Almost every child has, at one stage, held that tantalising dream.
That is, the dream of becoming a professional footballer.
It is not easy, not for anyone, and that is why nearly 100% of academy footballers do not make the cut. But few players have had to dig their feet in the way in which Ollie Watkins has done.
At the age of 19, Watkins was on loan in the National League South with Weston Super-Mare. That rigid, unorthodox route to success hugely differs from those within the England camp, who Watkins will be rubbing shoulders with later this month.
At that very same age, Phil Foden was playing in the Champions League for Manchester City. Bukayo Saka, who is still that age, is already amongst Arsenal’s key players. And Raheem Sterling was blitzing Premier League defences with Liverpool.
What does that show you? It proves that there is more that one motorway to success. In fact, there are multiple, if you really have the passion, hunger and internal steel.
Born in the scenic coastal town of Torquay overlooking the English Channel, Watkins displayed serving resilience from a young age.
At U9 level, Watkins had failed a trial with boyhood club Exeter City.
“I remember seeing Watkins as an under-9 player, and we felt he wasn’t ready to become one of our registered academy players” said former Exeter academy manager Simon Hayward.
“Sometimes you get the insight that certain players won’t be able to make the transition between their grass-roots club to the academy at that point of time. That’s why we didn’t think Ollie was ready for that change.”
Though Watkins would combat rejection and, a year later, would wind up on Exeter’s books.
Here, he gave a telling of what he was all about and did enough to warrant a scholarship in 2012.
So, did Watkins simply waltz into the Exeter first team fold? No, he did not. Not by any means.
For Watkins, the narrative was never basic, and graft coupled with hardened spirit, would come to full fruition once again.
Struggling for minutes at St James’ Park, the forward moved out on loan to Weston Super-Mare in December 2014 and engraved a lasting impression, scoring ten goals in his opening taster of regular senior football.
Subsequently, Watkins was licensed with a more prominent role upon his return to Devon. A 13-goal haul in the 2016-17 campaign wavered the EFL Young Player of the Season Award his way and that summer, he would depart for Brentford.
Watkins wasted little time in announcing his talents to the Griffin Park crowd. Ten goals apiece in each of his opening two seasons in West London followed by 25 strikes last term hallmarked Watkins as one of the Championship’s hottest properties.
Therefore, little surprise emanated as Watkins departed for the Premier League, heading to Aston Villa for a fee in the region of 30M.
It must be said, eyebrows were raised at the sheer amount of money that the Villians forked out. Though evidently, Villa visioned something within the 25-year old and it has bore heightened fortunes for all involved.
Watkins has, for the large part, transitioned seamlessly into top flight football and at the time of writing, sits on ten goals and three assists.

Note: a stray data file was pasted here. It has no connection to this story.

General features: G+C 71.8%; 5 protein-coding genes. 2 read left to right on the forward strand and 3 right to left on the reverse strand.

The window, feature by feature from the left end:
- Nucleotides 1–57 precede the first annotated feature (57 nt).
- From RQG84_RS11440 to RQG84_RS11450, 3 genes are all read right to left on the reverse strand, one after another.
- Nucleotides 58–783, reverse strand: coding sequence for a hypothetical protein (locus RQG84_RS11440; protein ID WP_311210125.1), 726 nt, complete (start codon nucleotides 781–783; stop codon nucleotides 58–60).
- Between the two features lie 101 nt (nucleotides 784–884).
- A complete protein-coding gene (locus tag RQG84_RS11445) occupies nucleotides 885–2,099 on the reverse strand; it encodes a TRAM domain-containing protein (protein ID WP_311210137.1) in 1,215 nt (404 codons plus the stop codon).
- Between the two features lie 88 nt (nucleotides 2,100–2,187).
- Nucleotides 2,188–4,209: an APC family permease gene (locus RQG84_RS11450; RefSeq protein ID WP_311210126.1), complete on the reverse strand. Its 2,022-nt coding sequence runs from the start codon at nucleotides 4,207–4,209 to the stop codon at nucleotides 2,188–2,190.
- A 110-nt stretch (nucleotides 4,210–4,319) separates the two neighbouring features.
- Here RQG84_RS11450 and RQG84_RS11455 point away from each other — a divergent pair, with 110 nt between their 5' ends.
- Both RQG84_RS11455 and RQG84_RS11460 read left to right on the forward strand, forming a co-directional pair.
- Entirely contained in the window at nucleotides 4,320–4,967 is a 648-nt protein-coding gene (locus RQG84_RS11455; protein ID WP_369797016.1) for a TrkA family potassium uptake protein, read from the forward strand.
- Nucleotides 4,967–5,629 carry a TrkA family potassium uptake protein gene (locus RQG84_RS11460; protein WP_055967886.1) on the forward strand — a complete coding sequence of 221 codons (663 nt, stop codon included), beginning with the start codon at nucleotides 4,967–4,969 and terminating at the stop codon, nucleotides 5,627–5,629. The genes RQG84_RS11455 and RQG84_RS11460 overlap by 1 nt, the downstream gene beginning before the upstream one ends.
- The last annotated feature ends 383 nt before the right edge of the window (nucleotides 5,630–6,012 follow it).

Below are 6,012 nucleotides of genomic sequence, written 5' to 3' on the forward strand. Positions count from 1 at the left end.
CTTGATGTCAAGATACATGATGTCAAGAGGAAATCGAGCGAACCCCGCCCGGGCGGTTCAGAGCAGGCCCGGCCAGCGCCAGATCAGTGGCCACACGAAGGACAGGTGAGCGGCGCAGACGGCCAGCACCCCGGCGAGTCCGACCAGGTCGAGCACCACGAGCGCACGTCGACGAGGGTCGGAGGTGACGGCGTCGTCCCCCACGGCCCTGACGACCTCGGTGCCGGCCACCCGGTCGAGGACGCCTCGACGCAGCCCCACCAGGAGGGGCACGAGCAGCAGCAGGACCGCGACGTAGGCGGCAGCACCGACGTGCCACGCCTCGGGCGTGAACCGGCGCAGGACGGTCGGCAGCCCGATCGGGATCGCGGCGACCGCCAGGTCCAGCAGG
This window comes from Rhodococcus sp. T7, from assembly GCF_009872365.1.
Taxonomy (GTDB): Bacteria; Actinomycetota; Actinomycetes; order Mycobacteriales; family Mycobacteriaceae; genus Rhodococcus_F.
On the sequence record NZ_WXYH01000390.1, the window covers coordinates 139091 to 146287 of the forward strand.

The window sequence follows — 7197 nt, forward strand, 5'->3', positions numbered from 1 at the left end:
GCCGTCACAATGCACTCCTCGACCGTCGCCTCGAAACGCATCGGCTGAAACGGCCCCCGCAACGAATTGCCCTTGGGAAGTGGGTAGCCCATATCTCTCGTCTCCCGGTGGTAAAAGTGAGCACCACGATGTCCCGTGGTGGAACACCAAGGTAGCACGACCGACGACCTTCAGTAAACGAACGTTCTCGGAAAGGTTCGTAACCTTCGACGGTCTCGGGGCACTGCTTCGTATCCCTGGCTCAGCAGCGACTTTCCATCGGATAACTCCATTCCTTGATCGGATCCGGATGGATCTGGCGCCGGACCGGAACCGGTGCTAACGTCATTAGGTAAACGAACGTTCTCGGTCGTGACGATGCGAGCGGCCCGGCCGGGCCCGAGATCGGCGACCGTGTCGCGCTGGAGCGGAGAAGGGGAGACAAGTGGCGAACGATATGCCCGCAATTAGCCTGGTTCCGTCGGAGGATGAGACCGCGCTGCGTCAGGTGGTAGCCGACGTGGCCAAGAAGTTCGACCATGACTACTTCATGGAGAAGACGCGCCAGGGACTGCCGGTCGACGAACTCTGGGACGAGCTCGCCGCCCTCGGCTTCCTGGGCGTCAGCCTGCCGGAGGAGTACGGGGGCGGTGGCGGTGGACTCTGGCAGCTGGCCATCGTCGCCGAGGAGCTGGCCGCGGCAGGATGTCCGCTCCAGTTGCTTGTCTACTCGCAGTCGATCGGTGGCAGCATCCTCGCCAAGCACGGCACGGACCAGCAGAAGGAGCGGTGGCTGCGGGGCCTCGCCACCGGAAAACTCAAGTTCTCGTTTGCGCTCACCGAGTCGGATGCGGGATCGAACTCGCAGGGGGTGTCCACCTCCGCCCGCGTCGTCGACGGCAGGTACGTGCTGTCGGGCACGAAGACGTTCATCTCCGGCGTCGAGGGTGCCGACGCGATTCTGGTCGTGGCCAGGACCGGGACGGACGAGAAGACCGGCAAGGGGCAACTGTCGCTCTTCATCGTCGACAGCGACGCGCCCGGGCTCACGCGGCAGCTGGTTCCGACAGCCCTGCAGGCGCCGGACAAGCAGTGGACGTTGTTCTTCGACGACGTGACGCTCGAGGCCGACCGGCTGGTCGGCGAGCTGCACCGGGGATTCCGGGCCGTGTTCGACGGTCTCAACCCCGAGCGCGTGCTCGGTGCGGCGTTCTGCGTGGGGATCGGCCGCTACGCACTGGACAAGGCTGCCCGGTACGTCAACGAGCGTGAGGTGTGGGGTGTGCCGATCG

And for me, Watkins’ prowess truly emerged to universal realisation when, in only his third game of Premier League action, struck a heroic hattrick in a 7-2 trouncing of current Champions Liverpool.
Defeating the proverbial notion of being a flash in the pan, Watkins would then go on to hit a brace at the Emirates a month later, starring as part of a monumental 3-0 victory for the Midlands side.
Watkins’ astronomical, astonishing yet inspirational ascendancy was epitomised as he received his first call-up for the England National Team on Thursday afternoon, becoming the first Exeter City academy graduate to do so.
As a result, Watkins is widely tipped to feature in one of the Three Lions’ triple headers against San Marino, Albania and Poland.
Across his expedition to success, Watkins’ all round game has underwent large refinement.
Throughout his first two seasons in the second tier, Watkins spent the majority of his time as a winger on the right side of a front three.
But after the departure of star striker Neal Maupay in 2019, the English attacker embraced a transformational period. This saw Watkins converted into a striker, with his upper body strength, eye for goal and link-up play all cited as decisive factors in the switch.
To this day, that is where Watkins can be found. This term, he has led the line brilliantly for Dean Smith’s side and his role revolves around a much more complex picture than simply scoring.
For a striker still yet to hit his peak, Watkins is extremely well-rounded. Marrying him throughout his career is a creative streak which has led to the forward creating 35 chances for his teammates, along with utilising his physical presence and hold-up play to open up inviting space.
So, at 25, Watkins is far from done. There is still a magnitude of improvement ready to be imposed and that should make any top flight defender tremble and quake.
If there is one thing we have learned, it is to never bet against Ollie Watkins.
featured image credit sky sports